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Can gasoline eventually ruin a carburetor?

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I have a 1983 Yamaha TT600 that’s been sitting for approx. 10 to 15 years. It ran great when I parked it. It was stored inside and looks in really good condition. I recently had a bike shop clean the carbs. They cleaned them, but told me the carbs are junk because gasoline has eaten away the aluminum. I didn’t know that gasoline could ruin carbs. I thought it just gummed them up and you could always clean/rebuild them. Can anyone give me some advice. Is the bike shop correct which means I need to try to find replacement carbs?

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The new gas with ethanol really does a number on carbs.

As someone pointed out, the carbs often have a magnesium float bowl with an aluminum body. I have completely torn down carbs, getting out every little rubber o-ring and part, then soaked them in carb cleaner. Then use a rebuild kit. New jets, new gaskets, new float valve. Now for a shop to do it, it might be cheaper and get a better carb by replacing it.

Look at the Vintage section. There is a thread on using Pinesol to clean out carbs and other parts. I just soaked two cylinder heads in Pinesol. There are some other "home remedies" there too.

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I think the shop is exagerating...just a little bit. My opinion is they are thinking, " We can't warranty this particular repair with these old corroded carbs, only with new ones."

Therefore, they give you this determination. I don't think it's IMPOSSIBLE to have a carb corroded beyond being able to save it with lots of labor. That's another reason whay they make this determination...the labor needed to save them.

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The new gas with ethanol really does a number on carbs.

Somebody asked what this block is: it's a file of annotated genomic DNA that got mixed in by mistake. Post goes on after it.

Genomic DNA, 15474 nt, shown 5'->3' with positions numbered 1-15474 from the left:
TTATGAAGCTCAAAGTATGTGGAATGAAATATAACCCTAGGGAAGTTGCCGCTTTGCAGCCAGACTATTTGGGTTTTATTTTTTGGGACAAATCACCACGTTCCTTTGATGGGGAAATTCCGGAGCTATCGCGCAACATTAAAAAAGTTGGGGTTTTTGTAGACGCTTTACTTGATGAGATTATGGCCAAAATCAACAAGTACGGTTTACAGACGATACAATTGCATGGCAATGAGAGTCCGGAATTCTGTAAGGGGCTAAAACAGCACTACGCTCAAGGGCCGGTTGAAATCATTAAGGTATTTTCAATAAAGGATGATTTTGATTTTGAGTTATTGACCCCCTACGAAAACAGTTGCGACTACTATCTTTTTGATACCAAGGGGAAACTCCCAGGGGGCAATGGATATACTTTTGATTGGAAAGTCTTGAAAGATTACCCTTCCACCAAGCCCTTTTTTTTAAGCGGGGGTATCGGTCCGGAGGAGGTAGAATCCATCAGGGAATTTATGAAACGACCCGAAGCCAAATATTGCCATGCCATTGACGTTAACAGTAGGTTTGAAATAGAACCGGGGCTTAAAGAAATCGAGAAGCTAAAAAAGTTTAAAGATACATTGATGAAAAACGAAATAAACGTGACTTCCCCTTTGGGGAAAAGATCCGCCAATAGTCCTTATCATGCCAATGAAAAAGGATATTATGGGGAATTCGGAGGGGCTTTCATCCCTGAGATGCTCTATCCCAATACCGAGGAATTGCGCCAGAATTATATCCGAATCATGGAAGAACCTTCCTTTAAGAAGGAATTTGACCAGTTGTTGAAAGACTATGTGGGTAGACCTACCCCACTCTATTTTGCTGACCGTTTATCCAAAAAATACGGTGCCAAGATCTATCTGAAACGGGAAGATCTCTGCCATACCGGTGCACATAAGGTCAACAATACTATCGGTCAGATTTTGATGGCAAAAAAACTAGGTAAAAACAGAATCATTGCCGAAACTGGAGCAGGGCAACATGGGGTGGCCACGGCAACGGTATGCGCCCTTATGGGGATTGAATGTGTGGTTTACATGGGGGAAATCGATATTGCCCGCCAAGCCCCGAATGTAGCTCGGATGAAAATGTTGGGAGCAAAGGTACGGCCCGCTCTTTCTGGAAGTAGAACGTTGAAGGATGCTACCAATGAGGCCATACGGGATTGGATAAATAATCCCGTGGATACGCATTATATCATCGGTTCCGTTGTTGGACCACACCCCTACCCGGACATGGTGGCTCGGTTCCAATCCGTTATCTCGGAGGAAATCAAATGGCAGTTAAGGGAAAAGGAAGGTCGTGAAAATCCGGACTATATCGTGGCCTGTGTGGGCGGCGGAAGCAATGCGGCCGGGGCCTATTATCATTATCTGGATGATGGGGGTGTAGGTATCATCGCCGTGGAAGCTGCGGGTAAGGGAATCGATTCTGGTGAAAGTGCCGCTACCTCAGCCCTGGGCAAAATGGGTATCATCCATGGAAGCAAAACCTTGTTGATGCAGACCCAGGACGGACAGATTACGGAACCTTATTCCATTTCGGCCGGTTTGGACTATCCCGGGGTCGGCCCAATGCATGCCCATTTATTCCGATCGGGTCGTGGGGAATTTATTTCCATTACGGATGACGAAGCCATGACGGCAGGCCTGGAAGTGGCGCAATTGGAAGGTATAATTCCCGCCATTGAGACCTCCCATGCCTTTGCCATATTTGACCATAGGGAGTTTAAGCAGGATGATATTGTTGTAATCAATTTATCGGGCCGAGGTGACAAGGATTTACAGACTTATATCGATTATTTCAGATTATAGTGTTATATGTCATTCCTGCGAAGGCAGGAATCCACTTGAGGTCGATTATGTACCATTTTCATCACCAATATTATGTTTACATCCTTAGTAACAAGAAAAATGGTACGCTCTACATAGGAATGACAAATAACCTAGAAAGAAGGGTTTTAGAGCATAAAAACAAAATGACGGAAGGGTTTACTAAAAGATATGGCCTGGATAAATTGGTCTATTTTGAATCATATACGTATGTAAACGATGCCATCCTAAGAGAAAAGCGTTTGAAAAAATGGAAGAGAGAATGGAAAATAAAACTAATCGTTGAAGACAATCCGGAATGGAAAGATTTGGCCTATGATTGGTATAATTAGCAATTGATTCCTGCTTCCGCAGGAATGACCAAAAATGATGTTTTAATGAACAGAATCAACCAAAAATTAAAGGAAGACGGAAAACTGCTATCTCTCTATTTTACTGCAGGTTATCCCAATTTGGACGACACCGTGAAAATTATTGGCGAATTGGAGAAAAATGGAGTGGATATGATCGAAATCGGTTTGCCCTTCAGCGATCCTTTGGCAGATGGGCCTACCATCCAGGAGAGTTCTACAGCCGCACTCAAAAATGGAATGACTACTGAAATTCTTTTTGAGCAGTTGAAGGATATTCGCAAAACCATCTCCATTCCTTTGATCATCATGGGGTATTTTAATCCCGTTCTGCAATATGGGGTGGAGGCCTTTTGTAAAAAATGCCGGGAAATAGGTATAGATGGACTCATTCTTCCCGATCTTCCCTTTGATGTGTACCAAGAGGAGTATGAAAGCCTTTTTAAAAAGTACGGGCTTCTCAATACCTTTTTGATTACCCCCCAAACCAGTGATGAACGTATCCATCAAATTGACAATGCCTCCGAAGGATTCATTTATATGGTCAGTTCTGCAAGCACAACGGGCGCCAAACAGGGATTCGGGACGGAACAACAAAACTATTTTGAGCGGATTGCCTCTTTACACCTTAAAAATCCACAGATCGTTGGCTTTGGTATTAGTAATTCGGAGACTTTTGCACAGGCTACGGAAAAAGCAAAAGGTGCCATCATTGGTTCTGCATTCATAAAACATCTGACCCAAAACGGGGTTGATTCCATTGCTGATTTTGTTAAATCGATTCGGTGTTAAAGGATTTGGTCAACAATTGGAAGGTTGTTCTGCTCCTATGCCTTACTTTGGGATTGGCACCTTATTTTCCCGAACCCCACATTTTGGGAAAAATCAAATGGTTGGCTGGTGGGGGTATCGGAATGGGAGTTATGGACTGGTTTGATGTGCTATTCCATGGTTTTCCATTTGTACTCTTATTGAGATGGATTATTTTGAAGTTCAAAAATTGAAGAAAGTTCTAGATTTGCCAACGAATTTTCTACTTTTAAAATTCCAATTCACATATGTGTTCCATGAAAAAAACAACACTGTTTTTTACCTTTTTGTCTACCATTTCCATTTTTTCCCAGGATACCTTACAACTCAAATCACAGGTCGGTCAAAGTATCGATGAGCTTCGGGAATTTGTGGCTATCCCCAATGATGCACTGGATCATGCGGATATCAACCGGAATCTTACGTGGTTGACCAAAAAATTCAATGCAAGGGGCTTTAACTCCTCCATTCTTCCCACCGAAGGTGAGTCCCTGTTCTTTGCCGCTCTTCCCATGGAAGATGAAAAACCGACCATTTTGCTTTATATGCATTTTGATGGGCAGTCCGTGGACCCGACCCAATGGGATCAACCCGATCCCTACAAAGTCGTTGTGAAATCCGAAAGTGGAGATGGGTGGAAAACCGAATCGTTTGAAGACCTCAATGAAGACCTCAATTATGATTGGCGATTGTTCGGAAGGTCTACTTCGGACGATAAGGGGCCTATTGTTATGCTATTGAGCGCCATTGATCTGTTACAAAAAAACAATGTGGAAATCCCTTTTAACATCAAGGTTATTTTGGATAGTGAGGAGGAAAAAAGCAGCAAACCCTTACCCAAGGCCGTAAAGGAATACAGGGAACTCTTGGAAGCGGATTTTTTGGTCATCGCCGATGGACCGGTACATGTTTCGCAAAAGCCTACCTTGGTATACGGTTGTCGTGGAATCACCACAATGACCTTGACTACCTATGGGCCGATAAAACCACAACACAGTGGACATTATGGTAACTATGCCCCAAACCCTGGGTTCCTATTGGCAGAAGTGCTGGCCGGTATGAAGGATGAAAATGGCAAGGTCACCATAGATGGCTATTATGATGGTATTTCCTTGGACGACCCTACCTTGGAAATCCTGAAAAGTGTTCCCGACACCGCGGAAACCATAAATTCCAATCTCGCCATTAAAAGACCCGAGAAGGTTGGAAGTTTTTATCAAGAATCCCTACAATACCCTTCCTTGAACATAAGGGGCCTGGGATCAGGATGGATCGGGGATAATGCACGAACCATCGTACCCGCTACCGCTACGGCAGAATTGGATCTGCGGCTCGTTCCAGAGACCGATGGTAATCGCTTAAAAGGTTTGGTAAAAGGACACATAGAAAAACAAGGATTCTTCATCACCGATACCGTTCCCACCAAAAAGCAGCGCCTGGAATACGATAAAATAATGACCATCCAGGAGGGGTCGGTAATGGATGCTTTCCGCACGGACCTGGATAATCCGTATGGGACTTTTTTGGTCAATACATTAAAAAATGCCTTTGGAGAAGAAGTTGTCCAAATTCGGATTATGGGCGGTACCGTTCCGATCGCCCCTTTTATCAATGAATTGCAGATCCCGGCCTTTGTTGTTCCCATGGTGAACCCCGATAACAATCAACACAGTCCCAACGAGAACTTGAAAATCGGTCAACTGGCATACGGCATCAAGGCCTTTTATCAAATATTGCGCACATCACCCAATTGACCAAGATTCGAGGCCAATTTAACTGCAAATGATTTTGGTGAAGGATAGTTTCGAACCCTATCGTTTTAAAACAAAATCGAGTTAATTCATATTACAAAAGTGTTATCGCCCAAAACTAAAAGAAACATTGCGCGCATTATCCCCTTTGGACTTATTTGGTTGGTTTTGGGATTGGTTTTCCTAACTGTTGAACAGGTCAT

As someone pointed out, the carbs often have a magnesium float bowl with an aluminum body. I have completely torn down carbs, getting out every little rubber o-ring and part, then soaked them in carb cleaner. Then use a rebuild kit. New jets, new gaskets, new float valve. Now for a shop to do it, it might be cheaper and get a better carb by replacing it.

Look at the Vintage section. There is a thread on using Pinesol to clean out carbs and other parts. I just soaked two cylinder heads in Pinesol. There are some other "home remedies" there too.

I'm fixing up my dad's old '83 Suzuki GS650G, and this is the way to go, hands down.

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Lots of carb cleaner is all we used at the mechanics course I did, after finishing the course with a few weeks to spare we got asked to fix the old mint condition 1960-something CB550R that hadn't been run in 15 years, just took out all parts and used many, many cans of carby cleaner.

THe petrol builds up some SERIOUS varnish, but you can get it off with time, and effort....

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Replacing rubber o-rings and seals, carb cleaner to dissolve any emulsion/resins, then they should be as good as new.

..a

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I’ve never heard of gasoline corroding a fuel bowl. It is usually water that does the dirty work. A white looking residue on the metal. The white stuff is not corrosion, but a build up of residue over time. Air does have moisture in it, and over time the moisture residue builds up on the metal. This residue can usually be cleaned off. This same residue builds up in the magneto area of 2t’s.

With ethanol in gas these days, it would be prudent to run the fuel out of the fuel bowl if storing the bike for more than a few weeks.

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